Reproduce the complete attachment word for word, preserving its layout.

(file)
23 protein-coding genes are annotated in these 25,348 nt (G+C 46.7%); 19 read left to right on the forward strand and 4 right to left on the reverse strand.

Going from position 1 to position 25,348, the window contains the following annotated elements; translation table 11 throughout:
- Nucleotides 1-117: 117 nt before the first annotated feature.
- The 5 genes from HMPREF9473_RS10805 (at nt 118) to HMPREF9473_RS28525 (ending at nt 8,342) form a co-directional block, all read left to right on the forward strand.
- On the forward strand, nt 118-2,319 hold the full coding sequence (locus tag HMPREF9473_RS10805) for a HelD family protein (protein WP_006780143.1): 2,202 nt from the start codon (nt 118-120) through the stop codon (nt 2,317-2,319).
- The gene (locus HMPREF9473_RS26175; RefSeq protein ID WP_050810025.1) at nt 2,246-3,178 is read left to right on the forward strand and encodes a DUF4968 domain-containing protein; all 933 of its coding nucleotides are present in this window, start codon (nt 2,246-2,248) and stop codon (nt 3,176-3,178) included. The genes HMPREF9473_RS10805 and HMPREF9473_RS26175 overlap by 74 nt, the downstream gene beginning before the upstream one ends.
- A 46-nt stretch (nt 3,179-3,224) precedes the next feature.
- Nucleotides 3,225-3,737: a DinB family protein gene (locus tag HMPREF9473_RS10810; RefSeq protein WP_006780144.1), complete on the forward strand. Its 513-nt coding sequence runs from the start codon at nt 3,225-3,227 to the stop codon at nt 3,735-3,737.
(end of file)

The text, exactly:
23 protein-coding genes are annotated in these 25,348 nt (G+C 46.7%); 19 read left to right on the forward strand and 4 right to left on the reverse strand.

Going from position 1 to position 25,348, the window contains the following annotated elements; translation table 11 throughout:
- Nucleotides 1-117: 117 nt before the first annotated feature.
- The 5 genes from HMPREF9473_RS10805 (at nt 118) to HMPREF9473_RS28525 (ending at nt 8,342) form a co-directional block, all read left to right on the forward strand.
- On the forward strand, nt 118-2,319 hold the full coding sequence (locus tag HMPREF9473_RS10805) for a HelD family protein (protein WP_006780143.1): 2,202 nt from the start codon (nt 118-120) through the stop codon (nt 2,317-2,319).
- The gene (locus HMPREF9473_RS26175; RefSeq protein ID WP_050810025.1) at nt 2,246-3,178 is read left to right on the forward strand and encodes a DUF4968 domain-containing protein; all 933 of its coding nucleotides are present in this window, start codon (nt 2,246-2,248) and stop codon (nt 3,176-3,178) included. The genes HMPREF9473_RS10805 and HMPREF9473_RS26175 overlap by 74 nt, the downstream gene beginning before the upstream one ends.
- A 46-nt stretch (nt 3,179-3,224) precedes the next feature.
- Nucleotides 3,225-3,737: a DinB family protein gene (locus tag HMPREF9473_RS10810; RefSeq protein WP_006780144.1), complete on the forward strand. Its 513-nt coding sequence runs from the start codon at nt 3,225-3,227 to the stop codon at nt 3,735-3,737.